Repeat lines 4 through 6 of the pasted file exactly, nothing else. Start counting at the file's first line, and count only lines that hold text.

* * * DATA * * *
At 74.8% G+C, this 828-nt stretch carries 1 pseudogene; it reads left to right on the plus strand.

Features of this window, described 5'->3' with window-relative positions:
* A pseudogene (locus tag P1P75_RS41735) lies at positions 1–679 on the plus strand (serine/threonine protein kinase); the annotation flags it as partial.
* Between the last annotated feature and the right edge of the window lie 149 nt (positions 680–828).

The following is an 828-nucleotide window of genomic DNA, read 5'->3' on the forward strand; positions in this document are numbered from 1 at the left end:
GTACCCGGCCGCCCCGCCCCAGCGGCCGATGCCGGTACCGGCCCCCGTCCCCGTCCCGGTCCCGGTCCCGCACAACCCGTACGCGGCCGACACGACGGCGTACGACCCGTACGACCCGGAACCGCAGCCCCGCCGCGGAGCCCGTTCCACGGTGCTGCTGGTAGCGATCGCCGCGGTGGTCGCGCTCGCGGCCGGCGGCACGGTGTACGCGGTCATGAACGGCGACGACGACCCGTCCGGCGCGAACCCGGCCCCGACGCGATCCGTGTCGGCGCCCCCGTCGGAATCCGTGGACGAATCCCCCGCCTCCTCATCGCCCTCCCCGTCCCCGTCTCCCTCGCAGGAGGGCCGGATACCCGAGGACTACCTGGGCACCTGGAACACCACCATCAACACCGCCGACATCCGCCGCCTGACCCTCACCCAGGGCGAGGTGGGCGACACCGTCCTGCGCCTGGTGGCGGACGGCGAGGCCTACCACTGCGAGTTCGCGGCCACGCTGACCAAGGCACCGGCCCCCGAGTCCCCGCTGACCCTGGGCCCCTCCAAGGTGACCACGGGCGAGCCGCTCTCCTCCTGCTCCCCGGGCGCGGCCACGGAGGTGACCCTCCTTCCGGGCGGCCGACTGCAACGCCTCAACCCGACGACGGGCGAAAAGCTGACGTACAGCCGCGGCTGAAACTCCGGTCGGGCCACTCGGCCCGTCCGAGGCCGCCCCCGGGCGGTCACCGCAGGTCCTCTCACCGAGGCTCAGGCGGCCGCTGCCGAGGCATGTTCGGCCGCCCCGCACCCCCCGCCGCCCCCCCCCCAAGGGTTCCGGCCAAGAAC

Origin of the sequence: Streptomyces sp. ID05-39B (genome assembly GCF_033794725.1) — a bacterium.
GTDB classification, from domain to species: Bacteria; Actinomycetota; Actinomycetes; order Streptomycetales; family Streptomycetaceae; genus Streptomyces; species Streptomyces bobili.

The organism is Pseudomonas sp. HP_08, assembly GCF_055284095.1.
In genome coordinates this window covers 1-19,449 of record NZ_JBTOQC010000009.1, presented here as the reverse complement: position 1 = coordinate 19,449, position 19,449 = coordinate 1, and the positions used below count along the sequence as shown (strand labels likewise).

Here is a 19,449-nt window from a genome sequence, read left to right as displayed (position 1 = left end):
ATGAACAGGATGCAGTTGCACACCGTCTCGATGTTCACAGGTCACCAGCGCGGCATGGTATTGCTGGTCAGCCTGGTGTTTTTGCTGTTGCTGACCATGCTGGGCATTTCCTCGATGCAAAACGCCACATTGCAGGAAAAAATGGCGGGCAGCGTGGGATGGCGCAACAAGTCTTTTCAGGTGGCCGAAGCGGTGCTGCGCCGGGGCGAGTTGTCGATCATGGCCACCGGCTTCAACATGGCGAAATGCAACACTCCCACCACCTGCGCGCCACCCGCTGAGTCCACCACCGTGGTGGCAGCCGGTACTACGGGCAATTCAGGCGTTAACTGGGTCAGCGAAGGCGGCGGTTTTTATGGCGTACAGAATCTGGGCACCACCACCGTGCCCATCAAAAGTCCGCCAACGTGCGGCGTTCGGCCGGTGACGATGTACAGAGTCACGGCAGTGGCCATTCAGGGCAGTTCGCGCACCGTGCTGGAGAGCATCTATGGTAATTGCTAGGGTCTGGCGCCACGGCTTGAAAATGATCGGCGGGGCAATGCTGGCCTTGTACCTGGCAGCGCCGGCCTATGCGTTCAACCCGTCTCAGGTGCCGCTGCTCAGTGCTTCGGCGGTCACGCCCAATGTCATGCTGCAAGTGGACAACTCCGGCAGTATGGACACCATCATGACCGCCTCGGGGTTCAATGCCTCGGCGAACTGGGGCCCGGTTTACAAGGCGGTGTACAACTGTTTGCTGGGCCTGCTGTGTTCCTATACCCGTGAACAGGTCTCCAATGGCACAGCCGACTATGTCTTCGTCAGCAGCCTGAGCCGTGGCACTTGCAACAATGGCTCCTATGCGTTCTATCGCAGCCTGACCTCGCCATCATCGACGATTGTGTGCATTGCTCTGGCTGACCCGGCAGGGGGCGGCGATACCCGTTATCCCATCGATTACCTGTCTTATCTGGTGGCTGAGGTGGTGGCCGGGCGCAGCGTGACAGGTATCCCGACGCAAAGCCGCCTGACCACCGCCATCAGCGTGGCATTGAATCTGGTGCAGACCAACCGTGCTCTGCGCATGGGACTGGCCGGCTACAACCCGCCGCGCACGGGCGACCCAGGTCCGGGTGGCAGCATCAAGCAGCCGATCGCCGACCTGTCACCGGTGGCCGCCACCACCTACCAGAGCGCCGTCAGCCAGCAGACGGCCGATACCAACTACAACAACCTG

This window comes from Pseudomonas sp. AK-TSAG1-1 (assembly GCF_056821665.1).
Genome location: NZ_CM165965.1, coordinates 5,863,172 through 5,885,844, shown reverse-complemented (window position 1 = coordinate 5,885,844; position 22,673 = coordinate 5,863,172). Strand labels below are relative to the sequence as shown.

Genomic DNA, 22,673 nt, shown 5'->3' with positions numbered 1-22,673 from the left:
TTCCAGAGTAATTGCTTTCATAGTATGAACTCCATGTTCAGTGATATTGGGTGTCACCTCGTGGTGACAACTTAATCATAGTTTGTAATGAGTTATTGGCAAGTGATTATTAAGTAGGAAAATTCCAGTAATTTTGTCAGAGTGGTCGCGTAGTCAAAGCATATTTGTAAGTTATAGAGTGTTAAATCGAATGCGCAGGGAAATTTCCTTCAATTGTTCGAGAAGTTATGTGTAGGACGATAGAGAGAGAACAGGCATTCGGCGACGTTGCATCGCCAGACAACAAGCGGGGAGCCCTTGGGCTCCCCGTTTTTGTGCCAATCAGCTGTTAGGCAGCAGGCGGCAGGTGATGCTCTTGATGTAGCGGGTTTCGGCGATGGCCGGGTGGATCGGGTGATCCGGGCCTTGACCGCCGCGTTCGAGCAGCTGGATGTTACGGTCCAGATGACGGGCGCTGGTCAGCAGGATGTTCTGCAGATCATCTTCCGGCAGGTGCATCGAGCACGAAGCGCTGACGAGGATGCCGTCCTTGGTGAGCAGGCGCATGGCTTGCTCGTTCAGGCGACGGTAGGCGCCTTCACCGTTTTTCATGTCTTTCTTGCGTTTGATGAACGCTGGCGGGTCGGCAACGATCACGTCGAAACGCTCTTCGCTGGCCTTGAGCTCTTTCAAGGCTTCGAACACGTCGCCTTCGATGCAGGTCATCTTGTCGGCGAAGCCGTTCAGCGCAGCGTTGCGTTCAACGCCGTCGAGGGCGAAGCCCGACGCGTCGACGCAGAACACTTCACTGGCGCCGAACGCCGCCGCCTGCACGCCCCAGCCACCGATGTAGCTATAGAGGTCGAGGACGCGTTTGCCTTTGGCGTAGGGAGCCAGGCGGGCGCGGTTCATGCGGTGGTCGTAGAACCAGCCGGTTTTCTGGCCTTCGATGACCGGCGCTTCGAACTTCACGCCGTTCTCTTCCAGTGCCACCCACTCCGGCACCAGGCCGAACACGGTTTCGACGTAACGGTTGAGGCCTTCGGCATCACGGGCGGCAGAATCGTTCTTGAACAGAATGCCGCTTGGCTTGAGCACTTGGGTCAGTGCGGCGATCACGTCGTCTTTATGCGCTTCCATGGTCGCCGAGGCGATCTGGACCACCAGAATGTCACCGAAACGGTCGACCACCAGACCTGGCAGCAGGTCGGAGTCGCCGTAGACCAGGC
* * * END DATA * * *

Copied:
* Between the last annotated feature and the right edge of the window lie 149 nt (positions 680–828).

The following is an 828-nucleotide window of genomic DNA, read 5'->3' on the forward strand; positions in this document are numbered from 1 at the left end:
GTACCCGGCCGCCCCGCCCCAGCGGCCGATGCCGGTACCGGCCCCCGTCCCCGTCCCGGTCCCGGTCCCGCACAACCCGTACGCGGCCGACACGACGGCGTACGACCCGTACGACCCGGAACCGCAGCCCCGCCGCGGAGCCCGTTCCACGGTGCTGCTGGTAGCGATCGCCGCGGTGGTCGCGCTCGCGGCCGGCGGCACGGTGTACGCGGTCATGAACGGCGACGACGACCCGTCCGGCGCGAACCCGGCCCCGACGCGATCCGTGTCGGCGCCCCCGTCGGAATCCGTGGACGAATCCCCCGCCTCCTCATCGCCCTCCCCGTCCCCGTCTCCCTCGCAGGAGGGCCGGATACCCGAGGACTACCTGGGCACCTGGAACACCACCATCAACACCGCCGACATCCGCCGCCTGACCCTCACCCAGGGCGAGGTGGGCGACACCGTCCTGCGCCTGGTGGCGGACGGCGAGGCCTACCACTGCGAGTTCGCGGCCACGCTGACCAAGGCACCGGCCCCCGAGTCCCCGCTGACCCTGGGCCCCTCCAAGGTGACCACGGGCGAGCCGCTCTCCTCCTGCTCCCCGGGCGCGGCCACGGAGGTGACCCTCCTTCCGGGCGGCCGACTGCAACGCCTCAACCCGACGACGGGCGAAAAGCTGACGTACAGCCGCGGCTGAAACTCCGGTCGGGCCACTCGGCCCGTCCGAGGCCGCCCCCGGGCGGTCACCGCAGGTCCTCTCACCGAGGCTCAGGCGGCCGCTGCCGAGGCATGTTCGGCCGCCCCGCACCCCCCGCCGCCCCCCCCCCAAGGGTTCCGGCCAAGAAC